3. Meet with a financial adviser who is a retirement specialist before you do any negotiating.
Most people think about contacting a lawyer right away, but a financial adviser who is a fiduciary can help you map out what you’ll need for the future and how to best meet your goals given the changes in your life. This process can be painful, but it also may be a relief.
Look at it as an opportunity to get what you really want. Perhaps you wanted to downsize or to relocate and your ex didn’t. Maybe you had different ideas about how much risk to take with your investments. You should meet with your adviser before and after your settlement negotiations to determine how best to put your new plan into action.
4. Keep in mind the tax consequences – now and in the future – as you negotiate.
It’s essential to understand what you have in pretax and after-tax assets and how that will affect what you’ll owe Uncle Sam through the years. Project what your tax bracket (and your spouse’s) will be once you’re divorced. Remember, your filing status is going to change: If on the last day of the year you are unmarried or legally separated from your spouse, you’ll be filing as single. This means your standard deduction will be cut in half ($12,000 instead of $24,000 in 2018), and you may land in a higher tax bracket.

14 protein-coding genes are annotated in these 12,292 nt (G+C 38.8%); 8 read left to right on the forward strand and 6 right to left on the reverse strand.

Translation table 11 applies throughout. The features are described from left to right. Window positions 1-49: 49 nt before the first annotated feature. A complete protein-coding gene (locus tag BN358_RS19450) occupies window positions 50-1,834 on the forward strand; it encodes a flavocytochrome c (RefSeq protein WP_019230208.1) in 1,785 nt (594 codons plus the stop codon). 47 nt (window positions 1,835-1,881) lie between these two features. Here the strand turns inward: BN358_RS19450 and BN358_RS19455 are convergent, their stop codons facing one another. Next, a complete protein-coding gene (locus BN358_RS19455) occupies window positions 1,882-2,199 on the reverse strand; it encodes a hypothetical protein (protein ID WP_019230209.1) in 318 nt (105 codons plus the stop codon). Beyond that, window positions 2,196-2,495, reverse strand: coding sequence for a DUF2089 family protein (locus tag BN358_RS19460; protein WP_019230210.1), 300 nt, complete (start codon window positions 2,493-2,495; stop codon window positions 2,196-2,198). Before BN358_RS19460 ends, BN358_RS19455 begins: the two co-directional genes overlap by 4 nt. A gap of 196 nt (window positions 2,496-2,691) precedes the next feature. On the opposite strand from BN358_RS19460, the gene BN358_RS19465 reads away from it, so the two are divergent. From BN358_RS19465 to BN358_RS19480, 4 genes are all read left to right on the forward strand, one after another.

So, for example, it may make sense for the lower earner to take any pretax investments (IRAs, etc.) in the settlement, because that person’s future tax bill will be lower, assuming they won’t need income from it before age 59½. Or you may decide the lower earner, who may not pay capital gains depending on what tax bracket they are in, should take any highly appreciated holdings. If it looks as if your retirement income (Social Security, pensions, other accounts) will push you into a higher tax bracket in the future, talk to your financial professional about converting some of your IRA or defined contribution plan funds to a Roth account now to lower the tax burden later.
5. Maximize your retirement income.
When you’re on your own, you’ll want to make the most of every penny. Here are a few options to consider.